While it is known that purchasing power is a predictor of well-being, it is often ignored how strong the relationship is. The linear correlation across nations is r = .79 (rank r = .82). It is often argued that the relationship between income is not linear and that money is more important in poorer countries. However, the correlation with log income is only slightly higher, r = .83.
This might suggest that purchasing power and democracy are both important for happiness. However, purchasing power and democracy are also strongly correlated, (linear r = .72, rank = .75). Multiple regression analysis can be used to see whether both variables independently contribute to the prediction of happiness.
Of course, dollars cannot be directly compared to ratings on a democracy index. To make the results comparable, I scored both variables from 0 for the lowest possible score to 1 for the highest possible score. For purchasing power, this variable ranged from Madagascar ($398) to Luxembourg ($26,321). For democracy, this variable ranged from Myanmar (1.02) to Norway (9.75).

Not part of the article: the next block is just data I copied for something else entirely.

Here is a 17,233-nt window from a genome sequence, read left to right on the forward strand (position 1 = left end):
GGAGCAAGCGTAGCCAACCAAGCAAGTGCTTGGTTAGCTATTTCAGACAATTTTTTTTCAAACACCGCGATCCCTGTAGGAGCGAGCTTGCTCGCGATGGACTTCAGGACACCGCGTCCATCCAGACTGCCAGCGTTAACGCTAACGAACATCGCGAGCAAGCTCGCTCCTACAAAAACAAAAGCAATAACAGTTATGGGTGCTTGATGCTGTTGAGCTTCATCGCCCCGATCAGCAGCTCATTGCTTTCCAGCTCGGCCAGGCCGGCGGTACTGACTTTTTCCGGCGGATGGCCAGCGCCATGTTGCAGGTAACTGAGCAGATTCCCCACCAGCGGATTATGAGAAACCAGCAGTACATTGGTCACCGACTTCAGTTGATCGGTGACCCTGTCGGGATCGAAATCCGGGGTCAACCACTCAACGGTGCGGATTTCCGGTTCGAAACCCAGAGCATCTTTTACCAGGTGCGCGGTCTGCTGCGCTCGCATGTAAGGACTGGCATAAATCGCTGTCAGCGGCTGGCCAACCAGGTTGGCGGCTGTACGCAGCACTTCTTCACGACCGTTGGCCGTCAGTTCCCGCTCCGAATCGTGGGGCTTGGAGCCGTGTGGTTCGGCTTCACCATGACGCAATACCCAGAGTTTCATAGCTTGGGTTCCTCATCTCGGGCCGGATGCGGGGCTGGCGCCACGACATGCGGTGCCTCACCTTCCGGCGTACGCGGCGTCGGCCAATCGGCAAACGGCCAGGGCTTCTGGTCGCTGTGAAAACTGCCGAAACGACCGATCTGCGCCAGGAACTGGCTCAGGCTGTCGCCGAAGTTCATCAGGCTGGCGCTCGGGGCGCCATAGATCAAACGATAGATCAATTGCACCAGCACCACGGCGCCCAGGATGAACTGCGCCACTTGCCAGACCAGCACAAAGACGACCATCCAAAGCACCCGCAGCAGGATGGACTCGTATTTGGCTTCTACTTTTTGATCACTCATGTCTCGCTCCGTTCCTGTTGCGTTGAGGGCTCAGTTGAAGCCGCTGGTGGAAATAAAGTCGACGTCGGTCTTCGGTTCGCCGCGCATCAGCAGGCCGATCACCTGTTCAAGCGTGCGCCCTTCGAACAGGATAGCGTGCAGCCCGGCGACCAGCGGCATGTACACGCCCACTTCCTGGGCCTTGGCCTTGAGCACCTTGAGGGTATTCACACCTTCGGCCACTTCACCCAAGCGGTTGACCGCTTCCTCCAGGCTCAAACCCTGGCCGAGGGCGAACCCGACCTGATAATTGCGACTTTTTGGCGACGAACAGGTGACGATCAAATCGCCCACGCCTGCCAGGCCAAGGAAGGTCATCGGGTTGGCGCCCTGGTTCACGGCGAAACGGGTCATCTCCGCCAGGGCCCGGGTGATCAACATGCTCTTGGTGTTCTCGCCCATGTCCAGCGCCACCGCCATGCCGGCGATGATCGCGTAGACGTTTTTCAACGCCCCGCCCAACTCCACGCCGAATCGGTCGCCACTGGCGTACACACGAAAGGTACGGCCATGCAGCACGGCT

The results show that purchasing power is a much stronger predictor of happiness than democracy.
The model predicts that a country with the lowest standing on purchasing power and democracy has a score of 3.63 on Cantril’s happiness measure. Increasing wealth to the maximum level without changing democracy would increase happiness to 3.63 + 3.13 = 6.76. In contrast, keeping purchasing power at the lowest level and increasing democracy to the highest level would increase happiness only to 3.63 + 0.48 = 4.11. One problem with statistical analyses across nations is that the sample size is limited by the number of nations. As a result, the positive relationship with democracy is not statistically significant and it is possible that the true effect is zero. In contrast, the effect of purchasing power is highly significant and it is unlikely (less than 5%) that the increase is less than 2.5 points.